Postdoctoral Fellow in Tumor Immune Evasion - CT0320

Immune evasion is a hallmark of cancer progression and represents a major hurdle to the design of effective therapeutic strategies. We recently uncovered a widely conserved mechanism by which resistant tumor cells respond to immune effector cell attack. The ACTIVASION project aims at exploring how this mechanism (i.e. fast remodeling of the tumor cell actin cytoskeleton) alters the structure and the function of the immunological synapse, the cell-cell interaction interface used by immune cells to recognize and kill target cancer cells.
84, rue Val Fleuri, Luxembourg L-1526, Luxembourg
20/03/2020 18:13:13

The project

A better understanding of the fundamental mechanisms underlying tumor immune evasion is critically for the development of new immunotherapy strategies aimed to restore/stimulate effective antitumor immune response in a larger number of patients. We previously reported a pivotal role for the actin cytoskeleton in mediating cancer cell resistance to natural killer (NK) cell-induced cell death (Al Absi et al., 2018 Cancer Research. 78: 5631-5643). We showed that, upon NK cell attack, a massive accumulation of actin near the immunological synapse (the interface between the NK cell and its target) rapidly takes place in resistant tumor cells. We termed this process "actin response" and provided evidence that it protects NK cell-conjugated target cells from undergoing apoptosis by preventing intracellular accumulation of NK cell-secreted cytotoxic molecules. Recently, we established that the actin response is a fundamental feature of immune evasion conserved across different malignancies and induced in response to AG-specific cytotoxic T lymphocyte attack. However, the mechanism underlying actin response-mediated immune evasion remains unclear. Based on our unpublished data, we will explore the possibility that the actin response acts as a "physical barrier" altering the structure and activity of the immunological synapse. Using state-of-the-art live cell imaging approaches, we will depict the structural and functional immunological defects caused by the actin response during the early steps of immune effector cell-tumor cell interaction, such as alterations of the immunological synapse organization and increase of inhibitory immune checkpoint molecule density at the cell-cell contact points. Finally, we aim at examining the prevalence of the actin response in pathological samples.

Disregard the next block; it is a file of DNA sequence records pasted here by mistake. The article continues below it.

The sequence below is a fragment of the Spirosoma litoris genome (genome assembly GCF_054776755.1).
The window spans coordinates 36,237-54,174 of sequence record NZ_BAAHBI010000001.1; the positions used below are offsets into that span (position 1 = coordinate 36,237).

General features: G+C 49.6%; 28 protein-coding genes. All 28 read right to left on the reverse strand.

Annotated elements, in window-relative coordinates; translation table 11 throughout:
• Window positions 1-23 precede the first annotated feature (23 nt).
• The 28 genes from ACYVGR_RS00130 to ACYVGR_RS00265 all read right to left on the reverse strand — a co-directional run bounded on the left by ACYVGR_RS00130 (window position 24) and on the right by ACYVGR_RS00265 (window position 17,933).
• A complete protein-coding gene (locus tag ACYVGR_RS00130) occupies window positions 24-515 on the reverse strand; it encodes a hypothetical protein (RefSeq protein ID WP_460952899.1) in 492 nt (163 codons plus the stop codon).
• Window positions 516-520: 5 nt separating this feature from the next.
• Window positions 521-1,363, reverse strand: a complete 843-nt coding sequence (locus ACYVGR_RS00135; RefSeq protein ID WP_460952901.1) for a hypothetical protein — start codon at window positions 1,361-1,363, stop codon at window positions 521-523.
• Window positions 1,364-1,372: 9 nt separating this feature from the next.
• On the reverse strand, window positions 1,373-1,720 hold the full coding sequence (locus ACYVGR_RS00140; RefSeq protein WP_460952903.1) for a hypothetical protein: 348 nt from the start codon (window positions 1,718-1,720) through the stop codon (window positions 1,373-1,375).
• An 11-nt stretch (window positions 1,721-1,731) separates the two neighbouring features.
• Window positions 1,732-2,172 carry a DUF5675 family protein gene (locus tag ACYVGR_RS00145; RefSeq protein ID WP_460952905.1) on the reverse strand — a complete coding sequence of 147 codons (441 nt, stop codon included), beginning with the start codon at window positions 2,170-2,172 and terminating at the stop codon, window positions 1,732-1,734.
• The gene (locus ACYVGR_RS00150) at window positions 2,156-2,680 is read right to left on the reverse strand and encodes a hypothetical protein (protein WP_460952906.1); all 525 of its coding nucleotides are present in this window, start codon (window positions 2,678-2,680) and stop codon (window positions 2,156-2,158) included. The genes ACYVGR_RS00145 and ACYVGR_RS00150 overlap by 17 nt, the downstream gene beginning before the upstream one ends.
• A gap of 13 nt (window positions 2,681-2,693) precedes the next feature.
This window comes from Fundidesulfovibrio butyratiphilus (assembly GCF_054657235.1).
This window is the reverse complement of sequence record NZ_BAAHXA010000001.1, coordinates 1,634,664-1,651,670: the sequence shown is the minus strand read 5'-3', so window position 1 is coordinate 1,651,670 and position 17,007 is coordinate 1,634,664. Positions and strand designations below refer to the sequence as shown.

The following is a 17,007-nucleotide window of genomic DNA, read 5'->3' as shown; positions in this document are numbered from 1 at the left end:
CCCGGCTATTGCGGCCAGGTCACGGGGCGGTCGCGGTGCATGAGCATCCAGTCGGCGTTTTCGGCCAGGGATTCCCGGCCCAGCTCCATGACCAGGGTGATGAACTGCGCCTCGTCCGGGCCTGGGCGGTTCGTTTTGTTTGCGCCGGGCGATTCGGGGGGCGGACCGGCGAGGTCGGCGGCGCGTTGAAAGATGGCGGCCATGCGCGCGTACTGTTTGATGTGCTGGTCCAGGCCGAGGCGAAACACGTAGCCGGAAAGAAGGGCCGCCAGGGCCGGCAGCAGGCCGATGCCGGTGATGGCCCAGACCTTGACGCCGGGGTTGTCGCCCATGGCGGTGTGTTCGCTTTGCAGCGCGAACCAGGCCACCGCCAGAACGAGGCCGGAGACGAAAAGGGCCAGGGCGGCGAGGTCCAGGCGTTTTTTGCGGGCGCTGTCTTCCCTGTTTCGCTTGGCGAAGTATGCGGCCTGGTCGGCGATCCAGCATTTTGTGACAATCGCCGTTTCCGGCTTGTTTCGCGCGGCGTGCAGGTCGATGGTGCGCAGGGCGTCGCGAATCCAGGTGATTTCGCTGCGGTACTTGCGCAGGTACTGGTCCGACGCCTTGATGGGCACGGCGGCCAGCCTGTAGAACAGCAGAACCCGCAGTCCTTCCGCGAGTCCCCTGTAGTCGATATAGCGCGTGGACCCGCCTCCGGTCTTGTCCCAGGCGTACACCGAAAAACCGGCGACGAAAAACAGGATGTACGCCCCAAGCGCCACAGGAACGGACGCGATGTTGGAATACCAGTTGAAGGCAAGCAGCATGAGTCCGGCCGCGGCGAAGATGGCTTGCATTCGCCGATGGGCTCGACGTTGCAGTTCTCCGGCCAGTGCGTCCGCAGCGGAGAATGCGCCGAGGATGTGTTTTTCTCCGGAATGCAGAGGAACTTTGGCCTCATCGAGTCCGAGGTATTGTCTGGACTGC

Research environment

    The Cytoskeleton and Cancer Progression (CCP) group  belongs to the Department of Oncology, whose activities focus on the cellular and molecular mechanisms of tumor progression using a wide range of cutting edge technologies, including genomic, transcriptomic and proteomic analyses, and in vitro and in vivo imaging modalities as well as state-of-the art animal models for cancer research. The CCP group focuses on actin regulatory proteins and related signaling pathways driving tumor cell invasion and immune evasion, with the goal to identify new prognostic markers and therapeutic targets. We combine biochemistry, cell biology, reverse-genetics and advanced live-cell imaging approaches as well as mouse models of breast cancer metastasis.


    KEY accountabilities
    • Carry out a research project independently (drafting, validation, etc.) and set up follow up projects.
    • Participate in the execution of a research project (implementation, follow-up, planning) within a research team while trying to optimize productivity.
    • Participate in the activities of the research unit and integrate into teams.
    • Design and execute experiments as required by the project.
    • Write scientific articles for peer-reviewed international journals.
    • Develop scientific methodology and techniques adapted to the research project.
    • Contribute to defining research priorities with the Director of the Department.
    • Evaluate research results for patent filing together with BDO and the Director of the Department.
    • Establish an internal and external cooperation for the implementation of new laboratory techniques.
    • Present the work as well as results during research unit meetings and at international meetings, congresses.
    • Establish and disseminate the bibliography to the other researchers, students and technicians.
    • Communicate problems and suggestions for possible solutions in a clear way.
    • Stay updated with the current scientific literature concerning the study.
    • Participate in the societal dimension: dissemination of simplified research results to the general public (through articles, conferences, etc.).

    KEY SKILLS, EXPERIENCE AND QUALIFICATIONS
    • Successful PhD or previous Post-Doctoral position in the area of immunology (ideally onco-immunology).
    • Hands-on experience in experimental lab work using immune and cancer cell models.
    • Solid experience in (imaging) flow cytometry.
    • Experience in animal experimentation and protocols related to the project, i.e. immune system and/or cancer.
    • Excellent planning and communication skills, able to work in a complex team and to coordinate work.
    • Fluency in English is mandatory.

     
    REF.: CM/PDFTIE0320/CT/CCP
    2 year fixed-term contract - Full time - Start in June 2020

    More INfo

    Please contact: Dr Clément THOMAS
    clement.thomas@lih.lu

    Website: https://ccp.lih.lu/cytoskeleton-and-cancer-progression